Schaefer, 51, came under scrutiny by church leaders for officiating at his son’s same-sex marriage six years ago in Massachusetts.
It’s against the Methodist Book of Discipline for ministers to officiate at same-sex wedding ceremonies.
A formal complaint was lodged against Schaefer earlier this year, and a two-day trial for Schaefer was held this week in Chester County.
On Nov. 18, the 13-member jury determined that Schaefer disobeyed and violated the Methodist Book of Discipline.
His discipline was an immediate 30-day suspension, during which time he’ll be monitored to ascertain if he’s making progress in obeying church rules.
If it’s determined after 30 days that Schaefer won’t promise to obey church rules in their entirety, he must surrender his credentials.
Schaefer couldn’t be reached for comment. But his public testimony indicates he won’t promise to refrain from performing another sex-sex marriage.
“I must continue to be in ministry with all people, and speak for LGBTQ people,” Schaefer told jurors. “Members of the jury, before you decide my penalty, you need to know I wear this rainbow stole as a visible sign that this is who I am called to be.”
For the past 11 years, Schaefer had served as pastor of the Zion United Methodist Church of Iona, in South Lebanon Township.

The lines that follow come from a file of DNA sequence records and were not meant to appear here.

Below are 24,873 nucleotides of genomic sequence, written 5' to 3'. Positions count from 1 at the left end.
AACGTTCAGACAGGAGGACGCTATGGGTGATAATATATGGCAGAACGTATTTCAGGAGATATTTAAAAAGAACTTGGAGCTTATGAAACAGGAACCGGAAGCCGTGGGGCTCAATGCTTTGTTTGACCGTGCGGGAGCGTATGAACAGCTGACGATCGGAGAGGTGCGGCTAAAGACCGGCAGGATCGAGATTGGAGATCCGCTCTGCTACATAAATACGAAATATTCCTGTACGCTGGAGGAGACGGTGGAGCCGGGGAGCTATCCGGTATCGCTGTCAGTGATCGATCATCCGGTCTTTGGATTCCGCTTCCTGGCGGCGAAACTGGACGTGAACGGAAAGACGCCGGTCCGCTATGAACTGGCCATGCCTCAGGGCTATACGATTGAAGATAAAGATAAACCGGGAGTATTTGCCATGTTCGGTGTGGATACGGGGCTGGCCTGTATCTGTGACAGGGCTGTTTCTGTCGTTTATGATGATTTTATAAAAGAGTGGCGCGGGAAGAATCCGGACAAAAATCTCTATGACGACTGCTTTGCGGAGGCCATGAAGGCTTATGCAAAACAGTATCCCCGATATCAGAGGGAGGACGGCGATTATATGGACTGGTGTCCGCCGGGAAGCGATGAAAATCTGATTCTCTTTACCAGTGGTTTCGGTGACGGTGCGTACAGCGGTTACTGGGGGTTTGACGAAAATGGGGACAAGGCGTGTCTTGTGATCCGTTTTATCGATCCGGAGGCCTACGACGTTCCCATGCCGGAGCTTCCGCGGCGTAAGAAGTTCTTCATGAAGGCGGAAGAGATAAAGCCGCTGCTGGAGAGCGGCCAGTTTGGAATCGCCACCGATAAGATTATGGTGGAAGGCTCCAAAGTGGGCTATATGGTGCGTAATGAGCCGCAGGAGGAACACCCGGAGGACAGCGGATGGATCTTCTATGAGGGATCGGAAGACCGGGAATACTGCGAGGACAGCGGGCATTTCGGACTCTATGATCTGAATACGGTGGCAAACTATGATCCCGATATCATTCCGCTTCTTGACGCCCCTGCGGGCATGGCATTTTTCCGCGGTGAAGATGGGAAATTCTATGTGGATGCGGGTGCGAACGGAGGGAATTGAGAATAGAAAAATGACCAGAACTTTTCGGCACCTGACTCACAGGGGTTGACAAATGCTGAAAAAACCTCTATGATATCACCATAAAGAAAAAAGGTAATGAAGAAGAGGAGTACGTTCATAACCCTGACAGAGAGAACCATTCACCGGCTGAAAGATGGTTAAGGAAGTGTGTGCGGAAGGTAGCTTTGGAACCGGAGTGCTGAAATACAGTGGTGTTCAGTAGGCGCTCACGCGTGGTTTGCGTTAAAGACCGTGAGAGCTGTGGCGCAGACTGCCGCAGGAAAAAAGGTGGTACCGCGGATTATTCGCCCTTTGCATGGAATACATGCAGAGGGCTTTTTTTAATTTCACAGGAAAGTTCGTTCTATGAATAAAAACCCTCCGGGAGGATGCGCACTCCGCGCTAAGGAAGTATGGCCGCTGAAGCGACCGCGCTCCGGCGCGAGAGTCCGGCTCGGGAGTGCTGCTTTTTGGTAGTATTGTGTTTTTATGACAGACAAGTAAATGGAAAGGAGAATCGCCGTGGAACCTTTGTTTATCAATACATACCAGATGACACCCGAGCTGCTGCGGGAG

In his trial testimony, Schaefer emphasized God’s command to minister to everyone.
But Jon Boger, who lodged the complaint against Schaefer, said Schaefer should be defrocked immediately.
According to published reports, Schaefer had a falling-out with Boger’s mother, a longtime choir director at Schaefer’s church.
But Boger said Schaefer’s dealings with his mother didn’t motivate him to lodge the complaint, according to published reports.
Dozens of Schaefer’s supporters attended the trial, and called for an updating of Methodist rules relating to same-sex unions.
They also suggested a moratorium on trials such as the one experienced by Schaefer, until church rules are updated.
Several of Schaefer’s detractors also attended, and said his defrocking would send a strong message that disobedience of church law is not to be tolerated.
They said Schaefer’s actions splintered his congregation, and caused it to suffer financially.
The possible discipline faced by Schaefer ranged from a reprimand to defrocking.
A parent of three LGBT children, Schaefer has been an outspoken supporter of LGBT equality.
His case has received widespread attention in the news media.
In a prior interview with PGN, Schaefer said he would consider pursuing ordination in a more LGBT-friendly Protestant denomination if he’s defrocked.
Bishop Peggy A. Johnson of the Eastern Pennsylvania Conference of the United Methodist Church issued this statement:
“We recognize that this is an issue that causes pain for many in our church and we hold all those affected in our prayers. We know that United Methodists have diverse opinions on this issue and our hope is that we pray and work together toward unity and greater understanding and healing.”
Schaefer’s trial took place at the Innabah Retreat Center in Spring City. Alfred W. Gwinn Jr., a retired Methodist bishop, presided.